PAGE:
Another difference relates to how the upfront payments are funded. The enacted buyout will be financed by selling up to $1 billion in bonds through FY2021.[2] House Bill 5472 does not specify how the payments would be funded; the actuarial analyses for TRS and SERS assumed that the cash for the buyout would come from pension assets, while the SURS study assumed that an unspecified funding source other than pension assets would be used. Bond financing is expected to reduce net State costs because the pension funds’ assumed rates of return on investment of 6.75% to 7% are higher than the expected interest rate paid on the bonds.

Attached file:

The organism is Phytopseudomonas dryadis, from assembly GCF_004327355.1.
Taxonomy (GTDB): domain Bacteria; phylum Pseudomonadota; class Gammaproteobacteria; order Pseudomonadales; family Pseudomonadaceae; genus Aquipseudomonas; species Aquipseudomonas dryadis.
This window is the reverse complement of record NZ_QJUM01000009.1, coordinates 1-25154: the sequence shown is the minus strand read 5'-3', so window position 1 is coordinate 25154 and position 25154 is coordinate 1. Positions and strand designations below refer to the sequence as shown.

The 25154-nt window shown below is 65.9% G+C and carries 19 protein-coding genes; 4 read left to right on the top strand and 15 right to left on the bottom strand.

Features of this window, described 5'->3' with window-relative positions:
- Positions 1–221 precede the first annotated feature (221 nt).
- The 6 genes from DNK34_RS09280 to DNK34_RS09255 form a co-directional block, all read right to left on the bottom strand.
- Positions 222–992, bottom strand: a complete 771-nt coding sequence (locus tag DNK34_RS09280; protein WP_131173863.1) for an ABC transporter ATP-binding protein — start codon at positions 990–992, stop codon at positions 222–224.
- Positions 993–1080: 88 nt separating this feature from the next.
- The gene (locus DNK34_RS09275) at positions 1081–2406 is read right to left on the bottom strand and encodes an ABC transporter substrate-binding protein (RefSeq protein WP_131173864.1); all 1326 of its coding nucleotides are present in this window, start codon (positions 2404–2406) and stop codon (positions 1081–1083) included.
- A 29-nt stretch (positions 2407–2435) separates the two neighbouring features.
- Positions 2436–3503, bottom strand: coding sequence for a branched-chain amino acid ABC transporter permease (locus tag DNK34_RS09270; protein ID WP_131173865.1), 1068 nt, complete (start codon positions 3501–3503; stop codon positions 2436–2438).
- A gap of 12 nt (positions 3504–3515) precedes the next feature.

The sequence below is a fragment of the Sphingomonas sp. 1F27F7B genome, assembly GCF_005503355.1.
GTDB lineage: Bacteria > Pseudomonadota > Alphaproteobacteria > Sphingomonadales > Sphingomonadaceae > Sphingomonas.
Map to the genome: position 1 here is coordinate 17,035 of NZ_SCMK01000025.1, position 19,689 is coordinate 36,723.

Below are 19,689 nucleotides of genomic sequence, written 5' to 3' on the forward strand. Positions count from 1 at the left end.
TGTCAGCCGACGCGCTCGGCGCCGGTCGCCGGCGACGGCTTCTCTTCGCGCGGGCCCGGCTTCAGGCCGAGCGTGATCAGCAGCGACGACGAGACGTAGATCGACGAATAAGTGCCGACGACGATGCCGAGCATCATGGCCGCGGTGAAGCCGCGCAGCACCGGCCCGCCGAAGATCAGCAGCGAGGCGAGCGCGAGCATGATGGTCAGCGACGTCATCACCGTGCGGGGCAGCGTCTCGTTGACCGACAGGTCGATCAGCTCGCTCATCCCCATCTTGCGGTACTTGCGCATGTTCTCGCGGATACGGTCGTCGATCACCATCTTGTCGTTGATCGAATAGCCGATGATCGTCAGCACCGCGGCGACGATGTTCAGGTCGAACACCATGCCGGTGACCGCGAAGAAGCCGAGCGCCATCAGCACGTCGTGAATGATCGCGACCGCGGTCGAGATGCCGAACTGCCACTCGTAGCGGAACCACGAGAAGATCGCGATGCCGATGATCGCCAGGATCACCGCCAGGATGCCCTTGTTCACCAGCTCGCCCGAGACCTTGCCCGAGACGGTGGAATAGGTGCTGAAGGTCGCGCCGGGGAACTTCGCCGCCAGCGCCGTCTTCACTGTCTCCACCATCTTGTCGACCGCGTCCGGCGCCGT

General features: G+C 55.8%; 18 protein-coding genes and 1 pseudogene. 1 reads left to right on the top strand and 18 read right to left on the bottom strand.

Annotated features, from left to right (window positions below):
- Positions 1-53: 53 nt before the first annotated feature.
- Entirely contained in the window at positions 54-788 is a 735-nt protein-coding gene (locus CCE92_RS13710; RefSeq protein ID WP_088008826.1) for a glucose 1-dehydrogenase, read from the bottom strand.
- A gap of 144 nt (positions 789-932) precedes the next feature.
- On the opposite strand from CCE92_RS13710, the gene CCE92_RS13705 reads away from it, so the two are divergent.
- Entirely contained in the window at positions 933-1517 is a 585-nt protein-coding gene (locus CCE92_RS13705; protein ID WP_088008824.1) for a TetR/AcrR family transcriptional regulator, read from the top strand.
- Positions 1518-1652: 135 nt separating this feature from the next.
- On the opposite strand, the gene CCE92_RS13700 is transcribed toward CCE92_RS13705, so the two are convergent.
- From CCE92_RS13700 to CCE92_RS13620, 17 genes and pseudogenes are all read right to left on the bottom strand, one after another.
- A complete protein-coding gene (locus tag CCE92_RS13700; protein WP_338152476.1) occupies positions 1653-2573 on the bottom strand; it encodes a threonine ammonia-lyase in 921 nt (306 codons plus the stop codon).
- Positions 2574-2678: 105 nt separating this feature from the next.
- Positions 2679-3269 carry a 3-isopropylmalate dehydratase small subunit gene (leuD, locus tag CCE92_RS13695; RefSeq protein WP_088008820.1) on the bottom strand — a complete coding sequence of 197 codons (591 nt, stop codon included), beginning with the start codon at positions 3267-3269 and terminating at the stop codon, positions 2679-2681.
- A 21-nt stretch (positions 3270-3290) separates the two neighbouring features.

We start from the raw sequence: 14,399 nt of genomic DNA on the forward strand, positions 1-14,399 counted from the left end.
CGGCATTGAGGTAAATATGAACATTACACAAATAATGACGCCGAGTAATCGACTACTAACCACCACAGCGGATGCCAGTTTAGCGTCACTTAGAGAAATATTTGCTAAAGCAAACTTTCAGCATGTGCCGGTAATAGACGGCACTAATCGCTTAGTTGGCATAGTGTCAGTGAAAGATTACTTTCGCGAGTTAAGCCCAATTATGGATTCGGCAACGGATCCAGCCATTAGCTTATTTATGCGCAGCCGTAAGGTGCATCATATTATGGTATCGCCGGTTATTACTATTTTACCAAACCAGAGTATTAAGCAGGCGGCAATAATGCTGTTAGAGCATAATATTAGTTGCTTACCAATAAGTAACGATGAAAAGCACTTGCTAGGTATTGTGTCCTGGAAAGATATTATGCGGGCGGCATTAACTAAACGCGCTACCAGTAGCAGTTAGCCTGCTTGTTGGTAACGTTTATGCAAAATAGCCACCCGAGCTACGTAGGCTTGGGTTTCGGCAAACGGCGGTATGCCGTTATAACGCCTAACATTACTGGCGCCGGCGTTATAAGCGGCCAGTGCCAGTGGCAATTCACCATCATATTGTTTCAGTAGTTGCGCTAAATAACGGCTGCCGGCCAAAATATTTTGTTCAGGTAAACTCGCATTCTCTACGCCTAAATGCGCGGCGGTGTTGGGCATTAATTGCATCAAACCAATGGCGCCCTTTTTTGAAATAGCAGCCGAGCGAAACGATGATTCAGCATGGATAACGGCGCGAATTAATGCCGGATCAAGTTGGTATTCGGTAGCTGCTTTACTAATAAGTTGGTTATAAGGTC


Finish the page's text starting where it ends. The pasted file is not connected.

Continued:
In evaluating House Bill 5472, the funds’ actuaries were asked to consider participation rates of 25%, 50% and 75%. The budgeted savings of $382 million were based on a 25% participation rate.[3] The actuaries did not provide their own assessment of how many fund members would choose the buyout or consider the potential cost of adverse selection, in which individuals in poor health choose the buyout while healthy members keep their lifetime pension payments. 

The following table compares FY2019 General Funds pension contributions before and after the changes in the FY2019 budget. The table has contributions to all five State pension funds, including the smaller Judges’ and General Assembly Retirement Systems, which are not affected by the new measures. It should be noted that the savings shown in the table total $445 million rather than $382 million because they reflect all three measures in the FY2019 budget (see footnote 1 for more details).